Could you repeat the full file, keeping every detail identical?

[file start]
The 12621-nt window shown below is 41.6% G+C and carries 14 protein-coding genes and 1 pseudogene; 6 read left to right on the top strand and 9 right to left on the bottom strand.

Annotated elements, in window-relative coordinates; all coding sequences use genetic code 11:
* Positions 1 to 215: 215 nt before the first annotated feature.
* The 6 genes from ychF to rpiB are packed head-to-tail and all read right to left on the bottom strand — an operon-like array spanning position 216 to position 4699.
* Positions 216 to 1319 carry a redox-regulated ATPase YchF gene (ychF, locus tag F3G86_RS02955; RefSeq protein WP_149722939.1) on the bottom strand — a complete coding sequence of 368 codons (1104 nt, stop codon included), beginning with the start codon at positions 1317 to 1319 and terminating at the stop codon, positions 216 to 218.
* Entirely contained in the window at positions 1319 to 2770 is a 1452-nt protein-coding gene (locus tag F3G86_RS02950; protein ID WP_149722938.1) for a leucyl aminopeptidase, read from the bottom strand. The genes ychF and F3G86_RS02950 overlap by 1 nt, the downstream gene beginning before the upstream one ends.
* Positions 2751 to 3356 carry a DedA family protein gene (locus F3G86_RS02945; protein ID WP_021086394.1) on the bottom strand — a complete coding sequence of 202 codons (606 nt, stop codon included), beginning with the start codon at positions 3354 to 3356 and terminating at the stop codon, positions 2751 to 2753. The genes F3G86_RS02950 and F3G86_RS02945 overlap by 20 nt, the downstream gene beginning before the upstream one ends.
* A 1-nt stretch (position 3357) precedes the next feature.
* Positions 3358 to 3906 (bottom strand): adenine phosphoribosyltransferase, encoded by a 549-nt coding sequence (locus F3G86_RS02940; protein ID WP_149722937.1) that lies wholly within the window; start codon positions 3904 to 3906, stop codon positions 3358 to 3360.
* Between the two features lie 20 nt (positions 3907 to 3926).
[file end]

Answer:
The 12621-nt window shown below is 41.6% G+C and carries 14 protein-coding genes and 1 pseudogene; 6 read left to right on the top strand and 9 right to left on the bottom strand.

Annotated elements, in window-relative coordinates; all coding sequences use genetic code 11:
* Positions 1 to 215: 215 nt before the first annotated feature.
* The 6 genes from ychF to rpiB are packed head-to-tail and all read right to left on the bottom strand — an operon-like array spanning position 216 to position 4699.
* Positions 216 to 1319 carry a redox-regulated ATPase YchF gene (ychF, locus tag F3G86_RS02955; RefSeq protein WP_149722939.1) on the bottom strand — a complete coding sequence of 368 codons (1104 nt, stop codon included), beginning with the start codon at positions 1317 to 1319 and terminating at the stop codon, positions 216 to 218.
* Entirely contained in the window at positions 1319 to 2770 is a 1452-nt protein-coding gene (locus tag F3G86_RS02950; protein ID WP_149722938.1) for a leucyl aminopeptidase, read from the bottom strand. The genes ychF and F3G86_RS02950 overlap by 1 nt, the downstream gene beginning before the upstream one ends.
* Positions 2751 to 3356 carry a DedA family protein gene (locus F3G86_RS02945; protein ID WP_021086394.1) on the bottom strand — a complete coding sequence of 202 codons (606 nt, stop codon included), beginning with the start codon at positions 3354 to 3356 and terminating at the stop codon, positions 2751 to 2753. The genes F3G86_RS02950 and F3G86_RS02945 overlap by 20 nt, the downstream gene beginning before the upstream one ends.
* A 1-nt stretch (position 3357) precedes the next feature.
* Positions 3358 to 3906 (bottom strand): adenine phosphoribosyltransferase, encoded by a 549-nt coding sequence (locus F3G86_RS02940; protein ID WP_149722937.1) that lies wholly within the window; start codon positions 3904 to 3906, stop codon positions 3358 to 3360.
* Between the two features lie 20 nt (positions 3907 to 3926).